The Art of Peace, Part III: The Korean War
Let’s begin our exploration of the art of peace by applying the lessons of “The Art of War” to America’s many, and mostly disastrous, proxy wars since World War II. Maybe we can identify ideas that will help make future proxy wars—given that they seem to be unavoidable—less ruinous.
Following World War II and the Yalta Conference, many of the world’s nations were partitioned, usually into Communist and non-Communist sections. Partitioning occurred in Germany, Austria (briefly, until 1955), and Europe itself. Wars in French Indochina led to the partitioning of Vietnam, and in 1947 Palestine was partitioned into Arab and Jewish states.
Beginning in 1910, the Japanese had annexed Korea and begun the process of integrating the country into Japan. But following the surrender of Japan in World War II, Korea was divided into zones of occupation, with the Soviet zone north of the 38th Parallel and the American zone south of it.
This highly unstable system slowly collapsed into two separate governments. One was in Pyongyang, headed by the totalitarian Communist, Kim Il -sung, and one was in Seoul, headed by the authoritarian thug, Syngman Rhee. Each claimed to be the legitimate government for all of Korea.
Continuous hostilities between Seoul and Pyongyang eventually led to the North invading the South. Everyone knows at least the broad outline of what happened next, but in order for us to understand how Sun Tzu might have managed the war differently—that is to say, better—let’s do a quick review.
In the five years between the Japanese surrender and the invasion of South Korea by the North, the Americans advising Rhee treated North Korea as a kind of joke—a puppet regime controlled by China with no legitimacy of its own.
Having no fear of Kim, the American advisors believed the real threat to the Rhee regime to be the Communist-inspired insurrections that arose throughout South Korea between 1945 and 1950. As a result, the ROK army (Republic of Korea) was trained and equipped to put down poorly organized and lightly armed insurrections, not to fight a conventional war.
But the U.S. view of North Korea was fatally flawed. Tens of thousands of ethnic Koreans had fought with Mao against Chiang Kai-shek, and those soldiers were battle-hardened and well-trained. They were also heavily armed with artillery, 280 tanks, and 210 aircraft, all supplied by the Soviet Union. The ROK army had no tanks and only 22 noncombatant aircraft.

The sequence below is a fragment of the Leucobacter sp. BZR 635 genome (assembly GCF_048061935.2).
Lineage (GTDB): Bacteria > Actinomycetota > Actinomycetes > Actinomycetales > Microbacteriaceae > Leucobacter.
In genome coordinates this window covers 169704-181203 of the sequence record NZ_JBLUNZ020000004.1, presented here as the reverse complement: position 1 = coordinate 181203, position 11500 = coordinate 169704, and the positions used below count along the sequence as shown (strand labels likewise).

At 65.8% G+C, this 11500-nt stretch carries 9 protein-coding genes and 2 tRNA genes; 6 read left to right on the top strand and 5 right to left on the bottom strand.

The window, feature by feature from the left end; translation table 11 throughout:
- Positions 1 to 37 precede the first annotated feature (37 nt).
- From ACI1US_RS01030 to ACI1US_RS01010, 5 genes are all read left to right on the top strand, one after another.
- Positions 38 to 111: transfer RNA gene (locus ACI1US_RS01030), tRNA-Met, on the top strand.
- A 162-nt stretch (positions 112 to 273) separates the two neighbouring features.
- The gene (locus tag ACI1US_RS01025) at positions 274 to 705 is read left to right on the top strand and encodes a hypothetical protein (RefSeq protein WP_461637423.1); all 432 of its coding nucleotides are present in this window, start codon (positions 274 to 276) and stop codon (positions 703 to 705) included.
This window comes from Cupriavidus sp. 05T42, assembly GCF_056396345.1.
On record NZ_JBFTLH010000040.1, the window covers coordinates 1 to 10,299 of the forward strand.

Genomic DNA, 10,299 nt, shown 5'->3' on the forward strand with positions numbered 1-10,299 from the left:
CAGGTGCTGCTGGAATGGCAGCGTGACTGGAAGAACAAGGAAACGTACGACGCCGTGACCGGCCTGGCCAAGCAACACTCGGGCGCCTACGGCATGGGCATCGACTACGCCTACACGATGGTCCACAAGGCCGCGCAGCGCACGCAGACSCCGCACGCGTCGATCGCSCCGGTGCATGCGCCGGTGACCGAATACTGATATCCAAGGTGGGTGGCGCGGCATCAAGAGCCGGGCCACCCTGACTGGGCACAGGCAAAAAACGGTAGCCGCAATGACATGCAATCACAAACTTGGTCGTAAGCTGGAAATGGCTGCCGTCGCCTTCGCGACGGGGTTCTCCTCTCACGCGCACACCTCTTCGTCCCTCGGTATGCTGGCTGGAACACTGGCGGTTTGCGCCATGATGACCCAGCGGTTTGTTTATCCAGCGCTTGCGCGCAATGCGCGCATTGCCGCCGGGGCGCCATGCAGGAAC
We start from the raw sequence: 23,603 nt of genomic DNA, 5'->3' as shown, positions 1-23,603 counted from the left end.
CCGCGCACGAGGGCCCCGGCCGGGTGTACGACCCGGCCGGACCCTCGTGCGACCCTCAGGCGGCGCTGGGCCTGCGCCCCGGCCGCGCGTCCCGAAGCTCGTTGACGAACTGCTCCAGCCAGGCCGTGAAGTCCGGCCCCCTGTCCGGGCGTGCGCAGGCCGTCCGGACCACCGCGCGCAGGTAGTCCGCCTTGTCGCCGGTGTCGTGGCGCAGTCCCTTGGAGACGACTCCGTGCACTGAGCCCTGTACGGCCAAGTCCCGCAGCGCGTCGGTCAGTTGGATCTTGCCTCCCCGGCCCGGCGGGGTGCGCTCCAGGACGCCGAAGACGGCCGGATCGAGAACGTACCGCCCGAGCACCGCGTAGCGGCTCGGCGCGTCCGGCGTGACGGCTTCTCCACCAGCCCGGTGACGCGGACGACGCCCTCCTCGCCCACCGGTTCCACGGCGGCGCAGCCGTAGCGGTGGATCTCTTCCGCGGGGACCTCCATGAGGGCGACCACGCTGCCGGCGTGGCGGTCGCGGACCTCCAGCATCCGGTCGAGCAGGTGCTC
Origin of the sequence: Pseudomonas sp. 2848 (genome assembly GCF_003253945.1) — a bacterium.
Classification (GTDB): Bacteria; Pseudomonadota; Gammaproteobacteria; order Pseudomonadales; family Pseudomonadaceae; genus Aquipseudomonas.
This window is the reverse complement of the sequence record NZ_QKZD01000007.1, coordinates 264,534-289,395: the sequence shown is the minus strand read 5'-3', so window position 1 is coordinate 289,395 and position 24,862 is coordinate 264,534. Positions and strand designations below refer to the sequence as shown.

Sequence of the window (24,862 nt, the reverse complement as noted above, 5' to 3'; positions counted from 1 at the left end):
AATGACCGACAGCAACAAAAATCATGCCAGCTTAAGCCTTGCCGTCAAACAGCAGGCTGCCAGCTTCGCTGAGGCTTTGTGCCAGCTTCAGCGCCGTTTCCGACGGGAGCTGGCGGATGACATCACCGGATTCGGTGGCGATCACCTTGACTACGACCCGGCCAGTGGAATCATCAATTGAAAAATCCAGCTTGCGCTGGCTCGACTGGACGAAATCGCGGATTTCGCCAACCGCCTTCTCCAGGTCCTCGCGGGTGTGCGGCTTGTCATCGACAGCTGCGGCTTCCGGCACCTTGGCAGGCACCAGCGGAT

This mistake was compounded by the American belief that the North would never invade the South, both because China wouldn’t want to risk an American response and because the North was too weak. Bizarrely, for example, a few weeks before the invasion, America’s lead military adviser in South Korea told reporters that any North Korean invasion would merely offer “target practice” for the superior ROK forces.
On June 25, 1950, the Korean People’s Army (KPA) struck across the 38th parallel in force, surprising the ROK army and its handful of American advisors. The 110,000-strong KPA I Corps and II Corps drove the South Koreans back in a panic. In barely three days, the North had captured Seoul—and promptly executed nearly every educated person in the city, many of whom were Communist sympathizers.
General Douglas MacArthur sent three American divisions to Korea from Japan, but it was too-little-too-late. The combined ROK-U.S. army retreated steadily south and east and was very nearly pushed into the sea near Pusan (now Busan). Kim Il-sung now controlled 90% of South Korea—he declared that the South had been defeated and the war would be over in August.
But the Pusan perimeter held and was continually reinforced, and by September, U.S. forces outnumbered and outgunned the KPA combined I and II Corps. A brilliantly executed amphibious invasion at Incheon, in the far northwest of the country, trapped the KPA between the large U.S. forces in the north and U.S. forces at Pusan in the south.
On September 25 Seoul was recaptured and thereafter the KPA troops in South Korea were slowly destroyed by combined air and land attack. Of the more than 100,000 KPA troops who had invaded the South, only 25,000 ever made it back to the KPA lines in North Korea.
Flush with their victory, the U.S. and ROK armies pushed across the 38th parallel and into North Korea. The objective of the war—previously, to preserve the integrity of South Korea—now expanded. Henceforth the U.S.-ROK goals were to conquer and occupy North Korea and to eliminate the KPA as a threat to the unification of Korea as one nation under Syngman Rhee.
Pyongyang was captured on October 19 and the Kim regime fled into the northern mountains and toward the Chinese border at the Yalu River. The U.S. and ROK armies were in hot pursuit, believing that the KPA was no longer an effective fighting force. Indeed, Gen. Douglas MacArthur demanded the unconditional surrender of the KPA.
Whether or not the KPA could still fight (certainly they had no hope of defeating the combined U.S.-ROK armies) will never be known because on October 25 the Chinese struck south across the Yalu, inflicting heavy losses on the stunned Koreans. The Chinese also pushed the Americans all the way back to the Ch’ŏngch’ŏn River—halfway to Pyongyang.
The Chinese continued their attack, defeating the ROK army at Ch’ŏngch’ŏn River and inflicting major losses on the U.S. 2nd Infantry Division. With morale plummeting, the U.S. Eighth Army abandoned North Korea, retreating back across the 38th parallel.
Still on the attack, the Chinese recaptured Seoul in early January of 1951. At that point, the Chinese, like the Americans before them, expanded the war aims. Mao Zedong announced that the Chinese army would unify all of Korea under Pyongyang and would drive the Americans and their “puppets” (i.e., the ROK army) into the sea.
But Mao had figured without General Matthew Ridgeway, as we’ll see next week.